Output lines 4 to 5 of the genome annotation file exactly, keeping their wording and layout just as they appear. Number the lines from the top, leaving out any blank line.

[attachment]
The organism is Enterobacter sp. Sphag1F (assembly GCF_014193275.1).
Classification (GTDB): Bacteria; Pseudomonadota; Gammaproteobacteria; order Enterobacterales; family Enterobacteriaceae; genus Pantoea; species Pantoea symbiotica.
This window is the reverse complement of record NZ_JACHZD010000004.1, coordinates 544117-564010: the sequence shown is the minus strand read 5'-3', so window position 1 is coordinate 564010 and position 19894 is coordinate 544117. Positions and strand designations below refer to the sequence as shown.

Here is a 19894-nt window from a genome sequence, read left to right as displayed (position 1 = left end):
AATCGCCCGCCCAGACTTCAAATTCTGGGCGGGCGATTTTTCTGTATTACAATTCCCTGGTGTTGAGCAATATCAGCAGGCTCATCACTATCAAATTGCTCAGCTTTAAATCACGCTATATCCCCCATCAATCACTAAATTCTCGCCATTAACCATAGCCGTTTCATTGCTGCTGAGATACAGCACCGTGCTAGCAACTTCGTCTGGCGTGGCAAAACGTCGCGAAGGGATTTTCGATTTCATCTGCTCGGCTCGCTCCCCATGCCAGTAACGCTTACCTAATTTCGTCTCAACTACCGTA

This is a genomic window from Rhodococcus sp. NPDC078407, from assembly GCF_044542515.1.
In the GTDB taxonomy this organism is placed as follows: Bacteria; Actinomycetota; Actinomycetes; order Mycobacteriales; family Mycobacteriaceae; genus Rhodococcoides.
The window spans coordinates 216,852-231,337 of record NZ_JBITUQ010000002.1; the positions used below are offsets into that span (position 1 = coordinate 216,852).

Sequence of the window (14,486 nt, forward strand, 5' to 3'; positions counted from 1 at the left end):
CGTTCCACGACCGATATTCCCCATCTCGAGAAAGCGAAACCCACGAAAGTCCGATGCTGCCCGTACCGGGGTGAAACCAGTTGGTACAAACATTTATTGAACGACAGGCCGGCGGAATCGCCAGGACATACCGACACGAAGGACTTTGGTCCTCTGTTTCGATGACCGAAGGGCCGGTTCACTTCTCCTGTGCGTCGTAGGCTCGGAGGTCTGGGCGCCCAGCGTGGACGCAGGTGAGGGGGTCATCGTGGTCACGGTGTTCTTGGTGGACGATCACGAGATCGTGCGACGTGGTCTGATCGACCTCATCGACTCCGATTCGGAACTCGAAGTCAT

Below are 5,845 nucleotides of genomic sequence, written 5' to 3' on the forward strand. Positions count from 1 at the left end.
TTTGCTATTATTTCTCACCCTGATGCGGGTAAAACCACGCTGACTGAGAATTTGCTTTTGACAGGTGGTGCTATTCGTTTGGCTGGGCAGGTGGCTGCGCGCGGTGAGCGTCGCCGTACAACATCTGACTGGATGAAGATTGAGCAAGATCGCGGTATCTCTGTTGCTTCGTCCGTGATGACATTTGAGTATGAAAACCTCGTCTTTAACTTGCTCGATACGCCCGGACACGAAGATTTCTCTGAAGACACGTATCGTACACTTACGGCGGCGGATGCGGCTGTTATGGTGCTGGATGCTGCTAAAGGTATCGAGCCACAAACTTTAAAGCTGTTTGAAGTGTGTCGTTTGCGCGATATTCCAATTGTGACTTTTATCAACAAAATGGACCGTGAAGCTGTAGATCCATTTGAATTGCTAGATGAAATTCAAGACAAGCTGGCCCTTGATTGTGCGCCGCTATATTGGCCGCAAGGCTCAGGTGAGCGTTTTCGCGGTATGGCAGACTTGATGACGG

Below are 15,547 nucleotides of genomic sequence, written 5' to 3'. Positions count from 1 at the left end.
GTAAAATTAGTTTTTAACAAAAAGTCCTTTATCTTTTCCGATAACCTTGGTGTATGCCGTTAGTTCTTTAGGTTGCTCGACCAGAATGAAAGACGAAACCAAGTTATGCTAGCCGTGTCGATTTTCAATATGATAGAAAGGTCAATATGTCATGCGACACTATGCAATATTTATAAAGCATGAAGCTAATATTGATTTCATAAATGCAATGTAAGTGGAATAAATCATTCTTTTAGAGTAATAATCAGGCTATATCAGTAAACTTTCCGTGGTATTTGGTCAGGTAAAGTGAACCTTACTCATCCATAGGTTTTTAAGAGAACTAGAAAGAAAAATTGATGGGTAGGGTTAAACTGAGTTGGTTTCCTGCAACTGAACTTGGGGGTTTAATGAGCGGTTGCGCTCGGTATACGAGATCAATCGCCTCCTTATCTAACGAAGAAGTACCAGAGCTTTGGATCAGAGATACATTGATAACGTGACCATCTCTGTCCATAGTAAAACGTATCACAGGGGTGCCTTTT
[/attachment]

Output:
Here is a 19894-nt window from a genome sequence, read left to right as displayed (position 1 = left end):
AATCGCCCGCCCAGACTTCAAATTCTGGGCGGGCGATTTTTCTGTATTACAATTCCCTGGTGTTGAGCAATATCAGCAGGCTCATCACTATCAAATTGCTCAGCTTTAAATCACGCTATATCCCCCATCAATCACTAAATTCTCGCCATTAACCATAGCCGTTTCATTGCTGCTGAGATACAGCACCGTGCTAGCAACTTCGTCTGGCGTGGCAAAACGTCGCGAAGGGATTTTCGATTTCATCTGCTCGGCTCGCTCCCCATGCCAGTAACGCTTACCTAATTTCGTCTCAACTACCGTA